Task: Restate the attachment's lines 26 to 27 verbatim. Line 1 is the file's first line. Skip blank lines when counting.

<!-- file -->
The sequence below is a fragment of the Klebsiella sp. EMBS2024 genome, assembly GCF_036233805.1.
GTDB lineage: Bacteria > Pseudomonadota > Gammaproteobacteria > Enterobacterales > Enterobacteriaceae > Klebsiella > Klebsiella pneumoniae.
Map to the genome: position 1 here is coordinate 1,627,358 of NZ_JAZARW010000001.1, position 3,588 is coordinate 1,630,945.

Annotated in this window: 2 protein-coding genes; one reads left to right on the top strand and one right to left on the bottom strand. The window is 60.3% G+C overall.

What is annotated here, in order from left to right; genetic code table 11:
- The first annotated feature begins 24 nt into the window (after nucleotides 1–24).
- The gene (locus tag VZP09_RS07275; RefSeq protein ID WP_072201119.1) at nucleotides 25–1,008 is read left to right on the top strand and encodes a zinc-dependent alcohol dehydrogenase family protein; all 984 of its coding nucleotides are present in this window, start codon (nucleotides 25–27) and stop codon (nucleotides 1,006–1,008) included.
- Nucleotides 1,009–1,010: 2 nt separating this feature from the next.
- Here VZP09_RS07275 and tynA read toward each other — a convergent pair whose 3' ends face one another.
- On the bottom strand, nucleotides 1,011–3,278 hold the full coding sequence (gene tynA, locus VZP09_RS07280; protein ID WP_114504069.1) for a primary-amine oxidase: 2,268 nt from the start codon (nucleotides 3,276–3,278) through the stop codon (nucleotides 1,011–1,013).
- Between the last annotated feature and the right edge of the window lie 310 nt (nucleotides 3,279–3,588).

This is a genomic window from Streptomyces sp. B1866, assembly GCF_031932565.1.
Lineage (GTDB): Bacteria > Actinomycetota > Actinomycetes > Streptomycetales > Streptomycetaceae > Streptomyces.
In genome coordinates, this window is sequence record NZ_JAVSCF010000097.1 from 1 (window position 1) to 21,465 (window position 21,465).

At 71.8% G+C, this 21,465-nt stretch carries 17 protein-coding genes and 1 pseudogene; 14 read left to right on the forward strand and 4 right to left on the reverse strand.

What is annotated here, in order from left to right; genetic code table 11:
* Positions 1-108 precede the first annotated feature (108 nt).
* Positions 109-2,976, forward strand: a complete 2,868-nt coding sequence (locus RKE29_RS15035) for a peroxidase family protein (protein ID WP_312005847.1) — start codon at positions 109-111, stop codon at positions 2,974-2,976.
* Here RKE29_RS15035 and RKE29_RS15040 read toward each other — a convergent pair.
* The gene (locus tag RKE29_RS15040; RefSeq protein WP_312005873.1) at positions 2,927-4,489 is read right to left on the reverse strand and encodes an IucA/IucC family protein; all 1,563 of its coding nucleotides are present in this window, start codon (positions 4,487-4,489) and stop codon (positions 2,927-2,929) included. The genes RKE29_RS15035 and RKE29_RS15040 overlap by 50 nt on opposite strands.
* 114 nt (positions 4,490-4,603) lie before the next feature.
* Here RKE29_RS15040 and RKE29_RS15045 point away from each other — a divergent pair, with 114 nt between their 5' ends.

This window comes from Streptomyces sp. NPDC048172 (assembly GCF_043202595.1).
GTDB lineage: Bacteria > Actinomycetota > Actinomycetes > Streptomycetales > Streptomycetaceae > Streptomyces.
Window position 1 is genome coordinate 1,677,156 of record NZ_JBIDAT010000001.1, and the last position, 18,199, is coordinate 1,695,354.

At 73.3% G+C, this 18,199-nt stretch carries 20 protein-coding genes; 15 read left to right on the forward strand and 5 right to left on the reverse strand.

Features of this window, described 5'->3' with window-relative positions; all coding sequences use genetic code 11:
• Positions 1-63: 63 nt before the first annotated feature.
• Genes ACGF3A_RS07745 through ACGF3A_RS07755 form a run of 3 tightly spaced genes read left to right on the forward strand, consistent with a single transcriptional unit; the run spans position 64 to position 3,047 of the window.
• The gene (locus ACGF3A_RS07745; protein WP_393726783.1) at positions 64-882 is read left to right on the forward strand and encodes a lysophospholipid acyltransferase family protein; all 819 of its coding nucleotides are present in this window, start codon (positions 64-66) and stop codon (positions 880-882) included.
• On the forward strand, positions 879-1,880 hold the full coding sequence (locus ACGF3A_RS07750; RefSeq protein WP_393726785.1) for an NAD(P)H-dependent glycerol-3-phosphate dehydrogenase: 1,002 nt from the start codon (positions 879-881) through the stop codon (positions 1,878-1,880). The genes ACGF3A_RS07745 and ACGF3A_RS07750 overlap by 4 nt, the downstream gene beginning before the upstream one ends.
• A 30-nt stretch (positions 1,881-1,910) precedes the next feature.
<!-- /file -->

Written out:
At 73.3% G+C, this 18,199-nt stretch carries 20 protein-coding genes; 15 read left to right on the forward strand and 5 right to left on the reverse strand.

Features of this window, described 5'->3' with window-relative positions; all coding sequences use genetic code 11: